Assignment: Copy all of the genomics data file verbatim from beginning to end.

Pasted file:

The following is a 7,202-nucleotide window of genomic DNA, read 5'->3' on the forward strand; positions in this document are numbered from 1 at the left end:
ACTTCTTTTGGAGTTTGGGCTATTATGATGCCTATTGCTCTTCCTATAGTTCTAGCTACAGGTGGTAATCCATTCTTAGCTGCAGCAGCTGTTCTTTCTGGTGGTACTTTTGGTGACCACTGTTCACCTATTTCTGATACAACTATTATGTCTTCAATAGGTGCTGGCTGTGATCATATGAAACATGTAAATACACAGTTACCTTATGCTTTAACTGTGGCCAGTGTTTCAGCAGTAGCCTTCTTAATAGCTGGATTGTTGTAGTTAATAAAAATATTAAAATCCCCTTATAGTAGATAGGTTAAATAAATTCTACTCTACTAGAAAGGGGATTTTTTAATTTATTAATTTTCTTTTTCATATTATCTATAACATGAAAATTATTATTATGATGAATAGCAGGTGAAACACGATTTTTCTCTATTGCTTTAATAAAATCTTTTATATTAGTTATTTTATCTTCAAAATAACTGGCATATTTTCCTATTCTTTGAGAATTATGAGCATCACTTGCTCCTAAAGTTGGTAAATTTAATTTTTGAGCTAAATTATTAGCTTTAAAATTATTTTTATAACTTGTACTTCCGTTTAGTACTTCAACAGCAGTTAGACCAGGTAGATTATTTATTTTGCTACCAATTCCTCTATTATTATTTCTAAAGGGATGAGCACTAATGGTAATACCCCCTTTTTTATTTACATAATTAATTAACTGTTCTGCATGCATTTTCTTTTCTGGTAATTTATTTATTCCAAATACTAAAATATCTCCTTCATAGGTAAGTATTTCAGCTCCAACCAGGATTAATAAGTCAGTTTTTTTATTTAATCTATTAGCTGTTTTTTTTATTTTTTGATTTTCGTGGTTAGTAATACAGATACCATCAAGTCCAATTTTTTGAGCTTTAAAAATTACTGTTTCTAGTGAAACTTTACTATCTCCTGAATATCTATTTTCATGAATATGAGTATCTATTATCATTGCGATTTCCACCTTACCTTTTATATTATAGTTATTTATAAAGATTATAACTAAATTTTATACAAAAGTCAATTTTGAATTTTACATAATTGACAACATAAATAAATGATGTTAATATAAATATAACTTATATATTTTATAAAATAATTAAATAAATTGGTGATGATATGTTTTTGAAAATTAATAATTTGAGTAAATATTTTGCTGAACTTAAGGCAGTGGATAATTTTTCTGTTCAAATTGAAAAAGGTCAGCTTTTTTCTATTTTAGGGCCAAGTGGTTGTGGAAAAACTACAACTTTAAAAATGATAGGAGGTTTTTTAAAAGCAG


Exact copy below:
The following is a 7,202-nucleotide window of genomic DNA, read 5'->3' on the forward strand; positions in this document are numbered from 1 at the left end:
ACTTCTTTTGGAGTTTGGGCTATTATGATGCCTATTGCTCTTCCTATAGTTCTAGCTACAGGTGGTAATCCATTCTTAGCTGCAGCAGCTGTTCTTTCTGGTGGTACTTTTGGTGACCACTGTTCACCTATTTCTGATACAACTATTATGTCTTCAATAGGTGCTGGCTGTGATCATATGAAACATGTAAATACACAGTTACCTTATGCTTTAACTGTGGCCAGTGTTTCAGCAGTAGCCTTCTTAATAGCTGGATTGTTGTAGTTAATAAAAATATTAAAATCCCCTTATAGTAGATAGGTTAAATAAATTCTACTCTACTAGAAAGGGGATTTTTTAATTTATTAATTTTCTTTTTCATATTATCTATAACATGAAAATTATTATTATGATGAATAGCAGGTGAAACACGATTTTTCTCTATTGCTTTAATAAAATCTTTTATATTAGTTATTTTATCTTCAAAATAACTGGCATATTTTCCTATTCTTTGAGAATTATGAGCATCACTTGCTCCTAAAGTTGGTAAATTTAATTTTTGAGCTAAATTATTAGCTTTAAAATTATTTTTATAACTTGTACTTCCGTTTAGTACTTCAACAGCAGTTAGACCAGGTAGATTATTTATTTTGCTACCAATTCCTCTATTATTATTTCTAAAGGGATGAGCACTAATGGTAATACCCCCTTTTTTATTTACATAATTAATTAACTGTTCTGCATGCATTTTCTTTTCTGGTAATTTATTTATTCCAAATACTAAAATATCTCCTTCATAGGTAAGTATTTCAGCTCCAACCAGGATTAATAAGTCAGTTTTTTTATTTAATCTATTAGCTGTTTTTTTTATTTTTTGATTTTCGTGGTTAGTAATACAGATACCATCAAGTCCAATTTTTTGAGCTTTAAAAATTACTGTTTCTAGTGAAACTTTACTATCTCCTGAATATCTATTTTCATGAATATGAGTATCTATTATCATTGCGATTTCCACCTTACCTTTTATATTATAGTTATTTATAAAGATTATAACTAAATTTTATACAAAAGTCAATTTTGAATTTTACATAATTGACAACATAAATAAATGATGTTAATATAAATATAACTTATATATTTTATAAAATAATTAAATAAATTGGTGATGATATGTTTTTGAAAATTAATAATTTGAGTAAATATTTTGCTGAACTTAAGGCAGTGGATAATTTTTCTGTTCAAATTGAAAAAGGTCAGCTTTTTTCTATTTTAGGGCCAAGTGGTTGTGGAAAAACTACAACTTTAAAAATGATAGGAGGTTTTTTAAAAGCAG